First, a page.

More Americans in Afghanistan now than Soviets at the peak of their War

Tuesday, Sep 08, 2009

Summary of the differences between Soviet and U.S. Afghanistan Wars, to-date:

Statistics for current American involvement, western intelligence reports for Soviet involvement, and The Washington Post's Faces of the Fallen for current soldiers dead in our wars:

As reflected in Table 1, as of March 2009, there were 68,197 DOD contractors in Afghanistan, compared to 52,300 uniformed personnel. Contractors made up 57% of DOD’s workforce in Afghanistan (see Figure 5). This apparently represented the highest recorded percentage of contractors used by DOD in any conflict in the history of the United States.

Congressional Research Service, Department of Defense Contractors in Iraq and Afghanistan: Background and Analysis, Moshe Schwartz, Specialist in Defense Acquisition, August 13, 2009, Page 8,

The last Soviet soldier came home from Afghanistan this morning, the Soviet Union announced, leaving behind a war that had become a domestic burden and an international embarrassment for Moscow.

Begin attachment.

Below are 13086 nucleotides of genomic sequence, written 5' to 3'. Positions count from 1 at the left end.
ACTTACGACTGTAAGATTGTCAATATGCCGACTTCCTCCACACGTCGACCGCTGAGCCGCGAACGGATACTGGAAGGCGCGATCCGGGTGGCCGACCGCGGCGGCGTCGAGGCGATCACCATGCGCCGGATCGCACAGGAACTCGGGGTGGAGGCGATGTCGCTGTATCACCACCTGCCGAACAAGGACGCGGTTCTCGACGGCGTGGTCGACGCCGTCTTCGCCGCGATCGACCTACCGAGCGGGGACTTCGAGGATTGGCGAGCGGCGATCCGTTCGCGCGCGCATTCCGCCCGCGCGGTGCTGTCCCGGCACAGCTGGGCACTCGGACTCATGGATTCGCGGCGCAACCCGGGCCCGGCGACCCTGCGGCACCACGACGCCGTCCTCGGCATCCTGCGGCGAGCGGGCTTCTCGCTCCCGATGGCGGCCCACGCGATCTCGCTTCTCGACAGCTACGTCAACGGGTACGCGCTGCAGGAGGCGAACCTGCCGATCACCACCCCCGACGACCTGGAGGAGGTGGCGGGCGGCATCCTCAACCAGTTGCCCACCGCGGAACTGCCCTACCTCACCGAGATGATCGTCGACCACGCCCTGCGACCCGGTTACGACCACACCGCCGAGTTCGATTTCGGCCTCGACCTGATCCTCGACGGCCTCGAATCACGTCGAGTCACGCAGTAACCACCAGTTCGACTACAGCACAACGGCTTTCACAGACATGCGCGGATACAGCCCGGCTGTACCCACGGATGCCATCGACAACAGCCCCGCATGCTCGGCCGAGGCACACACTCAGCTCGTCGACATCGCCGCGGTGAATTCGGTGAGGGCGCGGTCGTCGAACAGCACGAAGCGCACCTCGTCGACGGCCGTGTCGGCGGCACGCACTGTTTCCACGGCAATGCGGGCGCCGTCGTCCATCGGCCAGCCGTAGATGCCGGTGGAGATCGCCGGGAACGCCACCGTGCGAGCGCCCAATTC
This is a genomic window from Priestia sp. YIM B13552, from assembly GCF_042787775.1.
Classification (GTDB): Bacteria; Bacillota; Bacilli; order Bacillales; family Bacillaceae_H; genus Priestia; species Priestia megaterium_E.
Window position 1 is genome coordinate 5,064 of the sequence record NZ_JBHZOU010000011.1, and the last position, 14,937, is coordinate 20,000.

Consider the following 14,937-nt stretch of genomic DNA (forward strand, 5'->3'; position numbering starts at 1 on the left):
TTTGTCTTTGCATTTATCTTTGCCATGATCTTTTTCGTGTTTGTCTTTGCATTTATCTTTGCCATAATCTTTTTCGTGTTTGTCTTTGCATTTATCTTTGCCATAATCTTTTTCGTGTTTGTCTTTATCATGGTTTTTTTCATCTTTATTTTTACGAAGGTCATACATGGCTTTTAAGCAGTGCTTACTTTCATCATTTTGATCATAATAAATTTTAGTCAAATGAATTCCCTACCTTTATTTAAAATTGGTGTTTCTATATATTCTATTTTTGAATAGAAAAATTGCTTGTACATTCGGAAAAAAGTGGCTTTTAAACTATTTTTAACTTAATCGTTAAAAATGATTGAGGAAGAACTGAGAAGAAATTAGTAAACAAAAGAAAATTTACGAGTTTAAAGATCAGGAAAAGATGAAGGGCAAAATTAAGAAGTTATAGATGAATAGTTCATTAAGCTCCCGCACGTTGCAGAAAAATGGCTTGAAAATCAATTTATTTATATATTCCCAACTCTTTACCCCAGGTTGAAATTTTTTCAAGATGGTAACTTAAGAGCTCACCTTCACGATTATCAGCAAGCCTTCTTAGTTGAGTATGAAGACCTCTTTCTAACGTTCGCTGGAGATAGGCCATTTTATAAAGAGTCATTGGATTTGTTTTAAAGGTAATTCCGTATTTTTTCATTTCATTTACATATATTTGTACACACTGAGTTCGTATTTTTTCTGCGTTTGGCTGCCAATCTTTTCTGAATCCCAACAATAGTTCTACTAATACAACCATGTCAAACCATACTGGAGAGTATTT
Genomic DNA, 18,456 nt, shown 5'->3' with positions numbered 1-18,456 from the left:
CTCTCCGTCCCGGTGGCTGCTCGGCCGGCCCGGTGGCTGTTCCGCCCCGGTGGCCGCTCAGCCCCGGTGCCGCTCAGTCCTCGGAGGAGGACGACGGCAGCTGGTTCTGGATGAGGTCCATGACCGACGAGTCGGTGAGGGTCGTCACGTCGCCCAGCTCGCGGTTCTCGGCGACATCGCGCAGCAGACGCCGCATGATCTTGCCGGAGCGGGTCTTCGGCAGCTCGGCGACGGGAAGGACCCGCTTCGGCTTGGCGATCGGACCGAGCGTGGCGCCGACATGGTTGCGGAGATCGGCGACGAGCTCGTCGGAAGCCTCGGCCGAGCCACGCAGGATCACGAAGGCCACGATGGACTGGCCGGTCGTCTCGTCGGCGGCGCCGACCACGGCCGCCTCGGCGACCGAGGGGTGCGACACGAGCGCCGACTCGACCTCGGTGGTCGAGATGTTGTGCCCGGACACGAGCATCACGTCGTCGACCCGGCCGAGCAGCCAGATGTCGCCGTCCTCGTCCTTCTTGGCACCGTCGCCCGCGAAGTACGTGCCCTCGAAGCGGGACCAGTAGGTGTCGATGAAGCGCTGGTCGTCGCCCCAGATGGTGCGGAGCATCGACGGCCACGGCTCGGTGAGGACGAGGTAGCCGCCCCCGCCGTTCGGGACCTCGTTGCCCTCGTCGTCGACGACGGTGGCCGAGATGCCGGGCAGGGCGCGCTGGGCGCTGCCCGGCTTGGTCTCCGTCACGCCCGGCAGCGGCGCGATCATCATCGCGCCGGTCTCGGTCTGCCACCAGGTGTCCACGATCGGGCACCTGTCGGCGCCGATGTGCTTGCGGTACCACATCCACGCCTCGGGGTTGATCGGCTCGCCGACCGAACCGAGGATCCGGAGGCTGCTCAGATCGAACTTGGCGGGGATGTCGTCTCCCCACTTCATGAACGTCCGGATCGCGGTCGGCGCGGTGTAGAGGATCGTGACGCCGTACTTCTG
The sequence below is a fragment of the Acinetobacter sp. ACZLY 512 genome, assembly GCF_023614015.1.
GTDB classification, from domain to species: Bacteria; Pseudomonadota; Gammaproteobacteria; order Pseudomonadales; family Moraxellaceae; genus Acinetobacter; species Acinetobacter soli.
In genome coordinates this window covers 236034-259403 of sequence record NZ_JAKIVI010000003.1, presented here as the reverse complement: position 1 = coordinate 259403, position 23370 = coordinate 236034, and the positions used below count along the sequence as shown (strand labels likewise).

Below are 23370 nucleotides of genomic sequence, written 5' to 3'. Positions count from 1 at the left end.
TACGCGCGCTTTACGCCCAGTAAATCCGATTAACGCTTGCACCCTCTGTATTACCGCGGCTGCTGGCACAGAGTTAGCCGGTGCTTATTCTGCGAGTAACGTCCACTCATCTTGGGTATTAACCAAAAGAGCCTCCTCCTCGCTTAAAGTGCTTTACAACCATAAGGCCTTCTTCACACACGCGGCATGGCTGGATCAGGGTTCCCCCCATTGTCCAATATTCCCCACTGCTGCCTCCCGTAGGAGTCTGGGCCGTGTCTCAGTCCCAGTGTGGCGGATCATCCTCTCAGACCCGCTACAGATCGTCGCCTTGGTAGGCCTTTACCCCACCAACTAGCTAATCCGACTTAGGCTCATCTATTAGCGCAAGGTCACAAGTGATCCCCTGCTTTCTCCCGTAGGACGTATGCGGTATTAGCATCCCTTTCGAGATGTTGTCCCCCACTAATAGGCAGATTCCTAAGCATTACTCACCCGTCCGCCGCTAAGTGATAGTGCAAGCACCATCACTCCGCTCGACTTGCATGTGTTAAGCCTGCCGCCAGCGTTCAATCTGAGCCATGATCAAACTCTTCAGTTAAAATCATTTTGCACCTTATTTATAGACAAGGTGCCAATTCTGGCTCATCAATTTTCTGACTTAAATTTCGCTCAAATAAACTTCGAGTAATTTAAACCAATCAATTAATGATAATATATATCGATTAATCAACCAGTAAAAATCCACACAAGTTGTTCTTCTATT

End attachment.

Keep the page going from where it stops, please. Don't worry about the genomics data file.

At the height of the Soviet commitment, according to Western intelligence estimates, there were 115,000 troops deployed.


The war cost the Soviet Union roughly 15,000 lives and undisclosed billions of rubles. It scarred a generation of young people and undermined the cherished image of an invincible Soviet Army. Moscow's involvement in Afghanistan was often compared to the American experience in the Vietnam War, in which more than 58,000 Americans died.


The first Soviet troops parachuted into Kabul on Dec. 27, 1979, to assist Babrak Karmal, who had become President in a coup within the Communist leadership.


The Soviet-backed Kabul Government has generally kept a firm grip on the cities, but throughout the war has been unable to rout the rebels in the countryside, where the conservative populace was antagonized at the outset by changes in social and land policies that offended Muslim tradition.

Last Soviet Soldiers leave Afghanistan after 9 Years, 15,000 Dead and Great Cost, Bill Keller, The New York Times, February 16, 1989,

Total Fatalities Operation Iraqi Freedom [Iraq]: 4,326 Operation Enduring Freedom [Afghanistan]: 804 (Updated September 8, 2009)

Recent Afghanistan Casualties, The Washington Post, September 9, 2009,